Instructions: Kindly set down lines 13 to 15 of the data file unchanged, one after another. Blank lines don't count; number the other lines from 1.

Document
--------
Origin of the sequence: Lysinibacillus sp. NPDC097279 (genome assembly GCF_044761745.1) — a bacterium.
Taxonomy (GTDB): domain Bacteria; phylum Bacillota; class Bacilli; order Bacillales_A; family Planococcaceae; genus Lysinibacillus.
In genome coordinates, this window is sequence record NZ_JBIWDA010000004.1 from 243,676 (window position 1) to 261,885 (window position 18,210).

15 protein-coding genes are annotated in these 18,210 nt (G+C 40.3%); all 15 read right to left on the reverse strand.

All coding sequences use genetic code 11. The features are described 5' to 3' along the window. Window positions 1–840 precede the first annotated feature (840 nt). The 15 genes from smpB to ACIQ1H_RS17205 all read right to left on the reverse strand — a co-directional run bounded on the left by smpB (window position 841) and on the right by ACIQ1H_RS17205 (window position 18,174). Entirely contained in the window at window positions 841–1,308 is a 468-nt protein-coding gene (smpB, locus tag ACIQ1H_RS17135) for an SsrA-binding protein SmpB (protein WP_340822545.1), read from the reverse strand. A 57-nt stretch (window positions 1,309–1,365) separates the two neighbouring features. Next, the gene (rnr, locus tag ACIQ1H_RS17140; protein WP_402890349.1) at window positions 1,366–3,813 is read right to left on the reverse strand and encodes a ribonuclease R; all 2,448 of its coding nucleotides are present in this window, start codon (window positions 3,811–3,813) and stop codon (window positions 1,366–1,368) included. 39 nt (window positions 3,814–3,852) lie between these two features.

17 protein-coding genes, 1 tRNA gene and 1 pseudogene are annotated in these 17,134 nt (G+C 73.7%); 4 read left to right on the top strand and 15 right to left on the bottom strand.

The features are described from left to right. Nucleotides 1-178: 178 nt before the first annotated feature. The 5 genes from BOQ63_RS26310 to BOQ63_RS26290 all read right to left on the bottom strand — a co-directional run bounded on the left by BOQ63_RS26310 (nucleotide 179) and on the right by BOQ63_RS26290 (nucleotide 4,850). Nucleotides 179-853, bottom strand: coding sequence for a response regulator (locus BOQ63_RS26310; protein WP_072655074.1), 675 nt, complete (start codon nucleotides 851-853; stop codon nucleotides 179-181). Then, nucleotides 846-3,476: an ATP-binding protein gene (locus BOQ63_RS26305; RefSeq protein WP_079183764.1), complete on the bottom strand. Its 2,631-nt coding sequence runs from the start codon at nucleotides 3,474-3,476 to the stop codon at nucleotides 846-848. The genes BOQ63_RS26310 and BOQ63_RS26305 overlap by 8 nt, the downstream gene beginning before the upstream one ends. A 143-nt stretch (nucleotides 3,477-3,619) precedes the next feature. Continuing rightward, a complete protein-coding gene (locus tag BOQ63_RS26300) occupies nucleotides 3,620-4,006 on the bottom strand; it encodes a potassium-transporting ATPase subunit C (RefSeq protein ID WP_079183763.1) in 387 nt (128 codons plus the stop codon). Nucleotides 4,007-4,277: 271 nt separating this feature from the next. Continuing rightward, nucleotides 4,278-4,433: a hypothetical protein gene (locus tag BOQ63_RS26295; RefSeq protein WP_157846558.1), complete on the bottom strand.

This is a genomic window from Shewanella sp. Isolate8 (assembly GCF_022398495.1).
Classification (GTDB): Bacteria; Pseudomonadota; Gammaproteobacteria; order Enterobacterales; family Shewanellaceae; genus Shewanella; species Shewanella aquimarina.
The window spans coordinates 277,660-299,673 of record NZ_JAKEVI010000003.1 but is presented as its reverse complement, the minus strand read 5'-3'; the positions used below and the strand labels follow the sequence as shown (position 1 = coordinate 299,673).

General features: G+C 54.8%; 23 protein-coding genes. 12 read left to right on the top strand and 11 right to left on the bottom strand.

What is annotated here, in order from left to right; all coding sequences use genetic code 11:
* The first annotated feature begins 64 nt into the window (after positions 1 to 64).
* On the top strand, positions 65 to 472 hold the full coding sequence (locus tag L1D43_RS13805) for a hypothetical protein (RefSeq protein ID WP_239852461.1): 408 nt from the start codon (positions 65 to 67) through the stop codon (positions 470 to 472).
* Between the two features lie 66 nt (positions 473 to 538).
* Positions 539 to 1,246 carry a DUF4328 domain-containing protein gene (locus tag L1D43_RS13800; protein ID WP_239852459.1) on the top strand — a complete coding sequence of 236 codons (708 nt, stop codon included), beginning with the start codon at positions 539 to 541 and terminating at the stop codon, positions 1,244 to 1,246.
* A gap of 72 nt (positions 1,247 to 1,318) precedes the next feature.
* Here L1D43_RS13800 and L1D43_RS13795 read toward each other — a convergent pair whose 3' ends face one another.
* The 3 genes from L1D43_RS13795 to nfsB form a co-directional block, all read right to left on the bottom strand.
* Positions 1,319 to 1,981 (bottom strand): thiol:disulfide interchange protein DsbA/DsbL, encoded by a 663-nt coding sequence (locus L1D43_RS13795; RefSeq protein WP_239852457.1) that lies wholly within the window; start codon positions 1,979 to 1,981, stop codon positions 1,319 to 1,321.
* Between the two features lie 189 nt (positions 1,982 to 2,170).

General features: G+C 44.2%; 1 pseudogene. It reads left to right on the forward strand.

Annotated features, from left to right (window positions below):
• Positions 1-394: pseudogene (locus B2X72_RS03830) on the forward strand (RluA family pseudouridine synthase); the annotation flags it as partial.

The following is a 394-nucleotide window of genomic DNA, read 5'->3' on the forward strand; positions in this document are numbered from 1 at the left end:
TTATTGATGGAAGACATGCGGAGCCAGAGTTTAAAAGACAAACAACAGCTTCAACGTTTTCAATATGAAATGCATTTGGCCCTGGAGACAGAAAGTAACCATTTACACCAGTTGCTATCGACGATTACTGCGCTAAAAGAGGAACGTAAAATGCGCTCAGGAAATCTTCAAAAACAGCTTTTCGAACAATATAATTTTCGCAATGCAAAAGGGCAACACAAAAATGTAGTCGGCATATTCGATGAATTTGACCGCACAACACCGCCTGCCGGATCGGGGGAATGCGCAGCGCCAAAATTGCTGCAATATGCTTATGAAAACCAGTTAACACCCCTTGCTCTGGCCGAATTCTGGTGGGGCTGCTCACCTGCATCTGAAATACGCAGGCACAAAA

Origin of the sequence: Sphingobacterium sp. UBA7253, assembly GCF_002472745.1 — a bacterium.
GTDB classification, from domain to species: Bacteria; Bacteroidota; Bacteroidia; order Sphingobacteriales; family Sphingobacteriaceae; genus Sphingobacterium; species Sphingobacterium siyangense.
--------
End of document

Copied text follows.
* The first annotated feature begins 64 nt into the window (after positions 1 to 64).
* On the top strand, positions 65 to 472 hold the full coding sequence (locus tag L1D43_RS13805) for a hypothetical protein (RefSeq protein ID WP_239852461.1): 408 nt from the start codon (positions 65 to 67) through the stop codon (positions 470 to 472).
* Between the two features lie 66 nt (positions 473 to 538).